FIRST PUBLISHED IN E-COMPETITIONS BULLETIN DEC. 2008-1
On 18 September 2007, the Paris Court of First Instance (the Court) adopted a judgement whereby it confirmed its competence to protect third party’s rights resulting from a merger authorisation decision and enjoined the new entity resulting from the merger to abide by its commitments.
Although this decision does not seem to have been subject to much publicity, it is, to the author’s opinion, a very important one, in particular for third parties that may be affected by a concentration and whose concerns may not always be sufficiently taken into consideration by the controlling authority.
On 30th August 2006, the French Minister of economy, finance and industry (the Minister) authorised the merger between TPS and Canal Sat, at the time the only two satellite broadcasting and television services providers in France. The Minister adopted this authorisation decision after almost 6 months of review and consultations with various authorities and regulators , including the Conseil de la Concurrence, and after the parties offered not less than 59 commitments to limit the effects of the concentration on the market.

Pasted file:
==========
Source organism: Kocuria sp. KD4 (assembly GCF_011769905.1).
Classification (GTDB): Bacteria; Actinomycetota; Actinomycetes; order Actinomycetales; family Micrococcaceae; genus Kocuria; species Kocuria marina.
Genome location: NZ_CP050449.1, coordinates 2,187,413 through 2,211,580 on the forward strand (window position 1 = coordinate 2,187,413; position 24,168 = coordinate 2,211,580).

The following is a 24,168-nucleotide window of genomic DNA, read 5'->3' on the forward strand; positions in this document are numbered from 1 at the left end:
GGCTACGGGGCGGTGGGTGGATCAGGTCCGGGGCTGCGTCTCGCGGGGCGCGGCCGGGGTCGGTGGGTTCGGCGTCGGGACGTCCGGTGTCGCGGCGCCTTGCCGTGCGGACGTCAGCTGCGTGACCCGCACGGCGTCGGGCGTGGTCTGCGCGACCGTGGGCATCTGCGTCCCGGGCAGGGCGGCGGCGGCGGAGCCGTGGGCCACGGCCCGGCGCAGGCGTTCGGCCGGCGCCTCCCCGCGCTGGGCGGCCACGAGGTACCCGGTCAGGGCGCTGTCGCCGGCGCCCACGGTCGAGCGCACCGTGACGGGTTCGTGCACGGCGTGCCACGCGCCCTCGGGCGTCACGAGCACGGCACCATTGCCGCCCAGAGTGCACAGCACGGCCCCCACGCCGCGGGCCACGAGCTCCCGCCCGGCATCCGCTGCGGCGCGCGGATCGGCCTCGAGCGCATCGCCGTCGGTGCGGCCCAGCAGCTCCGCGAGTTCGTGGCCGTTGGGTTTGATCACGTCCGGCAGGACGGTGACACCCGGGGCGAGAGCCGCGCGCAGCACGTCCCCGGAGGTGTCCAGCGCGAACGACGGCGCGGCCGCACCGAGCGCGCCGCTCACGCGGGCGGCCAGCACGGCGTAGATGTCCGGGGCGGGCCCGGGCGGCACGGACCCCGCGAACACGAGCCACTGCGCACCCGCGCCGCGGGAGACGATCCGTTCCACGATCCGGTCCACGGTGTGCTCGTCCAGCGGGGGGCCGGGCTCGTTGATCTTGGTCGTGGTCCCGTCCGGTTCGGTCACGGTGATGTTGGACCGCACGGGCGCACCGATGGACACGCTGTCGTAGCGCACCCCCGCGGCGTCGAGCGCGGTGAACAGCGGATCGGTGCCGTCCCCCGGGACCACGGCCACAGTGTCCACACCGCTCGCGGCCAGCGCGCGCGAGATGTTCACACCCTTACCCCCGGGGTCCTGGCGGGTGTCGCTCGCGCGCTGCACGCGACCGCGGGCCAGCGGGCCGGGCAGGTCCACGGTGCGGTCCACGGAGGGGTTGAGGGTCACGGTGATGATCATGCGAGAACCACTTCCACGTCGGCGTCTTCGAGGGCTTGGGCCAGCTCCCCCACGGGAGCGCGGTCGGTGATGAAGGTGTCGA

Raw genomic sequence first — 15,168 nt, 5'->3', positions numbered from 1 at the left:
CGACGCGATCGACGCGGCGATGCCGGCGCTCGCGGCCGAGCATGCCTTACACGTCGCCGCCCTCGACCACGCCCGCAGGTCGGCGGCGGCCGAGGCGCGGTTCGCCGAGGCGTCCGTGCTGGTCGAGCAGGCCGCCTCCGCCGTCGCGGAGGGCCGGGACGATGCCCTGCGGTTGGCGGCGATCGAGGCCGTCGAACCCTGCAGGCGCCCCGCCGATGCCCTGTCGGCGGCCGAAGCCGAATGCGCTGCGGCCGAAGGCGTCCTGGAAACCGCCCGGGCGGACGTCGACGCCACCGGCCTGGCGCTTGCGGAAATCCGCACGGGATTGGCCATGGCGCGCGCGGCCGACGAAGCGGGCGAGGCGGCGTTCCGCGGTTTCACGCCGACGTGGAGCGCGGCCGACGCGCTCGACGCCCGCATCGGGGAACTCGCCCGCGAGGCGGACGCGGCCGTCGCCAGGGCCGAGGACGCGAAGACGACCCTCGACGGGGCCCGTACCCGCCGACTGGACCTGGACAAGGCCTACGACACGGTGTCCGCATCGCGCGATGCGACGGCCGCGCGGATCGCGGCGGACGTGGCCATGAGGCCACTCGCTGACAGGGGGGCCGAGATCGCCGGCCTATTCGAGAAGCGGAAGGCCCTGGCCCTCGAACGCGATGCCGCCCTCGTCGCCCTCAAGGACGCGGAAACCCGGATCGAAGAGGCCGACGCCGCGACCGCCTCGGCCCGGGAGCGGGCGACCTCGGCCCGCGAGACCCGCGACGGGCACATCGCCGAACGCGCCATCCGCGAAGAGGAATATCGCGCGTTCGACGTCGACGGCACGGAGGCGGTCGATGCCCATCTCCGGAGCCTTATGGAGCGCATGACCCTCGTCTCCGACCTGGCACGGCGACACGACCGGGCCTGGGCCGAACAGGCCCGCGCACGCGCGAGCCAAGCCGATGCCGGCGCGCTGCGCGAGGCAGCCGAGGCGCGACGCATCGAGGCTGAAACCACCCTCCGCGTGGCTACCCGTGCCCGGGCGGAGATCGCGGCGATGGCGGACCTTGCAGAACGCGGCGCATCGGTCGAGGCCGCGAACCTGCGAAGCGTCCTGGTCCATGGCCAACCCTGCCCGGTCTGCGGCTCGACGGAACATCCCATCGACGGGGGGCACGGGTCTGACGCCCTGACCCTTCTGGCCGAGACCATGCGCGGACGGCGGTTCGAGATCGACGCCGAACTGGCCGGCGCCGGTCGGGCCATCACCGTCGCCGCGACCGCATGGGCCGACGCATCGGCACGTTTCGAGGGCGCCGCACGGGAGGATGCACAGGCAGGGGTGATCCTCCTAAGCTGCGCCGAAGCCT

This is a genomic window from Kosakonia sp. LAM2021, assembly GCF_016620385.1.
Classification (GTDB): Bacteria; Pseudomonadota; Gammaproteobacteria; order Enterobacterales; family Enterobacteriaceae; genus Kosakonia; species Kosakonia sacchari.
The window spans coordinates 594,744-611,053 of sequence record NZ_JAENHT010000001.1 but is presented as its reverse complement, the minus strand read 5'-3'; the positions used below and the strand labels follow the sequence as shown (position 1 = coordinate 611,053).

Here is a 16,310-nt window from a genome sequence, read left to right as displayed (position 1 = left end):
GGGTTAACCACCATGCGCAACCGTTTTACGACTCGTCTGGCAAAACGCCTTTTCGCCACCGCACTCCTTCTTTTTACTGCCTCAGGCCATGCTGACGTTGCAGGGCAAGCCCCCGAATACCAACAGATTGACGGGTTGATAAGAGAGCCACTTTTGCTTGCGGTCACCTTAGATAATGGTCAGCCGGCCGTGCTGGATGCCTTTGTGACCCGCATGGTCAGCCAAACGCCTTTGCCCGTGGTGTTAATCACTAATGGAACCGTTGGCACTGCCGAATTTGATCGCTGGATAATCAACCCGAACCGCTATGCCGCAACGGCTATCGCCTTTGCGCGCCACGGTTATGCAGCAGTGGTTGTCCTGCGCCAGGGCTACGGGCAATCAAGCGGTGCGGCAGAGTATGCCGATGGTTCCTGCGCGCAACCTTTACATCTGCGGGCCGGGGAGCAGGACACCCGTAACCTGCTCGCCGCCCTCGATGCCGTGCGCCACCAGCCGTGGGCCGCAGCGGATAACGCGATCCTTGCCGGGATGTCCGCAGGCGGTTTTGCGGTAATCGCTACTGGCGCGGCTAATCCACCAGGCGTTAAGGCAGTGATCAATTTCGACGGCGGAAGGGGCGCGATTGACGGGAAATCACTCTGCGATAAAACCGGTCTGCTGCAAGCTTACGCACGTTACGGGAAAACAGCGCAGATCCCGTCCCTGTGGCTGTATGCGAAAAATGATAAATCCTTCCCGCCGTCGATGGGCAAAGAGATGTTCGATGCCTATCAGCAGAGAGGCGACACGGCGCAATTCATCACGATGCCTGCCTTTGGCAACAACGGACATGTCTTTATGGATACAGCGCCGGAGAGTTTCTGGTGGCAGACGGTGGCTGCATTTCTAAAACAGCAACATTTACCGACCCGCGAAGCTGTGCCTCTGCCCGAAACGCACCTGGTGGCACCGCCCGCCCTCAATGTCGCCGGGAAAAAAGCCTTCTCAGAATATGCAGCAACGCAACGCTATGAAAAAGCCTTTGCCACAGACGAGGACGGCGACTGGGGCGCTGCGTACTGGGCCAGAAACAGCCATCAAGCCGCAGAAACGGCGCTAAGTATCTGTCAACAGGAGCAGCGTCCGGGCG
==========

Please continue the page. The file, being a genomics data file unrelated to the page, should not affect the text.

Among these commitments, Canal Plus undertook to continue the existing contracts that TPS had entered into with Parabole Réunion (Parabole), which granted the latter exclusive rights for the broadcasting of certain TPS movies and sports channels in French overseas territories of the Indian Ocean (the Territory) . Canal Plus also undertook not to discriminate Parabole in the licensing of certain technological improvements in order to favour its subsidiaries operating in the Territory and that were the only competitors of Parabole at the time.